Book Review: Spirituality in Nursing: Standing on Holy Ground

 “Perhaps no scriptural theme so well models the spiritual posture of nursing practice ass the Old Testament depiction of Moses and the burning bush. In the biblical narrative God reminded Moses that, when he stood before the Lord, the ground beneath his feet was holy. For it is her, in the act of serving a brother and sister in need, that the nurse truly encounters God.” (p. 1) Mary Elizabeth O’Brien in Spirituality in Nursing:Standing on Holy Ground opening statement sets the stage for the examination of nursing practice in relation to the nurses spirituality in caring for patients, participation in providing holistic care, and the nurse’s role as a healer. O’Brien shares the results of formal and informal observations to provide guidelines for meeting the spiritual needs for the mentally and chronically ill, despair and dying, children and families and others in the diverse practice settings of nursing care.
Quite a few years back, while I reviewing books and articles written by experts, I discovered O’Brien’s Spiritual Assessment Scale (SAS). In my experience there are two-broad categories of spiritual assessment tools: brief and used with patients/clients (FICA, SPIRIT, HOPE, etc); and multidimensional assessments or scales that examine the complex dimensions of spirituality. O’Brien’s SAS captures the multidimensional aspects of spiritual health through the Christian paradigm of a relationship with God: Personal Faith, Religious Practice, and Spiritual Contentment. Since SAS can be used for research and statistical analysis, the scoring is a 5-point Likert scale ranging from “Strongly Disagree” to “Strongly Agree”. Here is an example of an assessment question for each category:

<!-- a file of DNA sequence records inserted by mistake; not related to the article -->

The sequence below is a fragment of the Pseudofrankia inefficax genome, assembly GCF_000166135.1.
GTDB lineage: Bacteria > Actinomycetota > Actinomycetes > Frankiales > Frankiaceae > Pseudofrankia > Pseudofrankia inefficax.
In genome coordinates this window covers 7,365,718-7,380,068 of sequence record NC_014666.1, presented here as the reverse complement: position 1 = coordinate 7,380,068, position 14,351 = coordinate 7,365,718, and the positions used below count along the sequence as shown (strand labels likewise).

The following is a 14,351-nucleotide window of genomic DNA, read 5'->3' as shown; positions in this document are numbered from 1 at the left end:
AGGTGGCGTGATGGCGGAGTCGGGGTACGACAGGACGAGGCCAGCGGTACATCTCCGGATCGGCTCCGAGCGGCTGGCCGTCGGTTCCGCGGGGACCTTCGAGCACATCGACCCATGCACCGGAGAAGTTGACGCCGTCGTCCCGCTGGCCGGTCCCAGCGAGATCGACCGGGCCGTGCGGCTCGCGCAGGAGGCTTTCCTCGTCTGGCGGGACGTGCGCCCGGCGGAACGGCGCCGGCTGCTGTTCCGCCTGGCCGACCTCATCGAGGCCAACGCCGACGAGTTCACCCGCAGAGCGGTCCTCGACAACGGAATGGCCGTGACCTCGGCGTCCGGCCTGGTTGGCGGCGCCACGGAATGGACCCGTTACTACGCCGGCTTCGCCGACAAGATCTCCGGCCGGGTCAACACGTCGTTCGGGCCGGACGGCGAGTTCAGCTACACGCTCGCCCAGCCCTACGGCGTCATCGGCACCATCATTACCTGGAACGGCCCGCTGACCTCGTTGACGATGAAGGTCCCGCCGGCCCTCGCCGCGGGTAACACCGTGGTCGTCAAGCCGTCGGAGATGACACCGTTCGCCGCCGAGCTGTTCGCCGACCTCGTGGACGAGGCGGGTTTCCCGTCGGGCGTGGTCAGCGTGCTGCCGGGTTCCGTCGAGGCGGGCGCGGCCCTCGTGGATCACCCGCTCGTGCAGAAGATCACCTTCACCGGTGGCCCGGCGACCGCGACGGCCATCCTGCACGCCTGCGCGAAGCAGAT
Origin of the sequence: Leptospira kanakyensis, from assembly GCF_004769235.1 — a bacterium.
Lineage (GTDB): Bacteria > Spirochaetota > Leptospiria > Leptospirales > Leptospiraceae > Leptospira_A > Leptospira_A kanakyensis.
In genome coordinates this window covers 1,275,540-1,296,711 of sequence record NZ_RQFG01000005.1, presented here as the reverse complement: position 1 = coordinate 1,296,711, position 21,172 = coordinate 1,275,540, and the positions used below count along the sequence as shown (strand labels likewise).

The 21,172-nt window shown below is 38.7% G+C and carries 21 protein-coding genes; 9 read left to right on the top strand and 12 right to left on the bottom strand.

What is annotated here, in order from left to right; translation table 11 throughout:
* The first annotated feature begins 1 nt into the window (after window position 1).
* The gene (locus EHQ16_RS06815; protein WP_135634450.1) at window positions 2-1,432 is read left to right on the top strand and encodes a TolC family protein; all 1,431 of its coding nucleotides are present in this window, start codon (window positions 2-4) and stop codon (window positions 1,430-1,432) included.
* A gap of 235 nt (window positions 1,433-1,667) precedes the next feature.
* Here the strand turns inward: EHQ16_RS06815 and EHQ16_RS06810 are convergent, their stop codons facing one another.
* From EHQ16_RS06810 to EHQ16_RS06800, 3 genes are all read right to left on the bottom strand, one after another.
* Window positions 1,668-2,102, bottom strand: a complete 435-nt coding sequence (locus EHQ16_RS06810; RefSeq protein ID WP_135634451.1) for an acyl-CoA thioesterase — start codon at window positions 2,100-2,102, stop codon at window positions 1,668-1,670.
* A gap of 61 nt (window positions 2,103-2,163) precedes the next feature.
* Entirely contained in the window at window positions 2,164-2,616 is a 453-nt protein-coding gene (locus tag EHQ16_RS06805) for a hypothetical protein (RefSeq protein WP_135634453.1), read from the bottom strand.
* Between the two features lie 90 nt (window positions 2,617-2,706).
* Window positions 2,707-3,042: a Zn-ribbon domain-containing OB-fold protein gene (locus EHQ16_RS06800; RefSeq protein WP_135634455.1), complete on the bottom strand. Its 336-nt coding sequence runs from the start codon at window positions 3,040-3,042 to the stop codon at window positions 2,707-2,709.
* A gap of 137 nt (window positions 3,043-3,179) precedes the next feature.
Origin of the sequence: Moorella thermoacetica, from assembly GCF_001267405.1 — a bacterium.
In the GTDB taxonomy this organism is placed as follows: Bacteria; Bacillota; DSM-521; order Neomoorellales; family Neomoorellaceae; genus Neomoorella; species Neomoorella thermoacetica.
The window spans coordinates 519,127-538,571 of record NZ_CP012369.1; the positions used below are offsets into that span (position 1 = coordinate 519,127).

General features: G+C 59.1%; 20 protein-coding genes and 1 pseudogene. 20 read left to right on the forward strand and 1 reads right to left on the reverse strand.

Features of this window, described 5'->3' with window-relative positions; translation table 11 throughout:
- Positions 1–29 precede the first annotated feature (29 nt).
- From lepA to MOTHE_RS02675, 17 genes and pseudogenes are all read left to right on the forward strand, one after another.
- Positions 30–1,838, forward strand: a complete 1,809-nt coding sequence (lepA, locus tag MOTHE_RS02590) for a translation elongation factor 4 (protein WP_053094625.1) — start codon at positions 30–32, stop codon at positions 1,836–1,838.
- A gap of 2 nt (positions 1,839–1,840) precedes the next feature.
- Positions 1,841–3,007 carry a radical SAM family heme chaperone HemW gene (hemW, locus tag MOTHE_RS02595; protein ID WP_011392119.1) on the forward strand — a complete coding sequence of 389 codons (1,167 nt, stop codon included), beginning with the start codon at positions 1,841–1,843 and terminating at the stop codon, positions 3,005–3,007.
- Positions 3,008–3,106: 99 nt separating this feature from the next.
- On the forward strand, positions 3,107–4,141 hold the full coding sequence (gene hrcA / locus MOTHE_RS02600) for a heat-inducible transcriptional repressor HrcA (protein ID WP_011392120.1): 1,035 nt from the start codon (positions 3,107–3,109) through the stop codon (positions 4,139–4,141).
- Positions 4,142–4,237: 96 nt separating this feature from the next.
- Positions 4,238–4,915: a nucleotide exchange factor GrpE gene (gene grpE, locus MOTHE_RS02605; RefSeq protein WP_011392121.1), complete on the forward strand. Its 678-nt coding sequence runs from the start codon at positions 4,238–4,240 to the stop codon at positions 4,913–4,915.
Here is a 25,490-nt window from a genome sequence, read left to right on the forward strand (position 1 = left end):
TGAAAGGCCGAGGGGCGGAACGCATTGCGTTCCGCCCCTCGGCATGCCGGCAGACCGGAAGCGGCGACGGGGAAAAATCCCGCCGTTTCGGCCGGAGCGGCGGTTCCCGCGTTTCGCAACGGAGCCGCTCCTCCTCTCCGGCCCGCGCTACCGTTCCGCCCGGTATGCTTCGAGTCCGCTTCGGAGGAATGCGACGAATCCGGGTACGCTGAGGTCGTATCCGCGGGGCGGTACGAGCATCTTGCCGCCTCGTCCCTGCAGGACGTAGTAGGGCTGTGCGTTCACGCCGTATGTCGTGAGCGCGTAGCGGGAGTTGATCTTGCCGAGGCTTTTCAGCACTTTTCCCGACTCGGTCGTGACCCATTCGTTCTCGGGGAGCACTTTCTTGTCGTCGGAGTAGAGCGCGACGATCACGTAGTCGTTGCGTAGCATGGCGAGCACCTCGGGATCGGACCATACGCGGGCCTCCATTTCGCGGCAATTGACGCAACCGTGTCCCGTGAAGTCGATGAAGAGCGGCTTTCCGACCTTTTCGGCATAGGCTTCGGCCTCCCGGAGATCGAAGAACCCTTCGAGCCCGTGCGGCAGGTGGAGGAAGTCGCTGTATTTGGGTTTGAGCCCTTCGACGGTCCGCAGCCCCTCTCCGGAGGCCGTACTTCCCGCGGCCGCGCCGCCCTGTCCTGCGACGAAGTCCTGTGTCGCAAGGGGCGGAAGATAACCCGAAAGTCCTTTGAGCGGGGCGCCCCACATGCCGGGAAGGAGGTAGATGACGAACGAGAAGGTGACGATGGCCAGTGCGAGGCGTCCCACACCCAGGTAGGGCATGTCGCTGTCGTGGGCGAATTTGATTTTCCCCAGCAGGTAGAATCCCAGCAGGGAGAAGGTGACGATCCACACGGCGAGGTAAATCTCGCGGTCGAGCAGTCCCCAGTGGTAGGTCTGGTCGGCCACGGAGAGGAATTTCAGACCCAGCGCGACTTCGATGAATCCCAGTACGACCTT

Personal Faith: “I receive strength and comfort from my spiritual beliefs.”
Religious Practice: “My relationship with God is strengthened by personal prayer.”
Spiritual Contentment: “I feel that I have lost God’s love.”
I also want to mention that O’Brien has given permission for NCFI to use the SAS in The Art and Science of Spiritual Care. The scale is used as a self-assessment for examining the participants own spiritual health. Knowing one’s self and caring for one’s spiritual health is an important part of nursing practice and essential to providing spiritual care. 
Spiritual Care is not an “add on” or “alternative/complementary” to nursing practice. This is especially true for Christians. O’Brien invites nurses welcome nurses to stand on holy ground and encounter God through our acts of service in nursing.
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Aside

My Christian Nursing Mentor

Mary Elizabeth O’Brien is an amazing Christian nursing researcher, scholar, and practitioner.  I discovered her book Spirituality in Nursing: Standing on Holy Ground while in grad school. I was researching Spiritual Care for various papers I wrote, as well as implementing Spiritual Care into an Associate Degree Nursing Program and then with The Art and Science of Spiritual Care: Train-the-Trainer project for Nurses Christian Fellowship International. Later, I discovered her other works and have used them as resources for my books and articles.

Sister Mary Elizabeth is a woman of God, a servant for Christ, and an excellent mentor. Even if it is only through her publications. She merges Scripture with the practice of nursing with a humble, compassionate and gracious spirit.  I owe my maturation as a Christian nurse to her and recommend her works be part of a Christian nurses library.

O'Brien books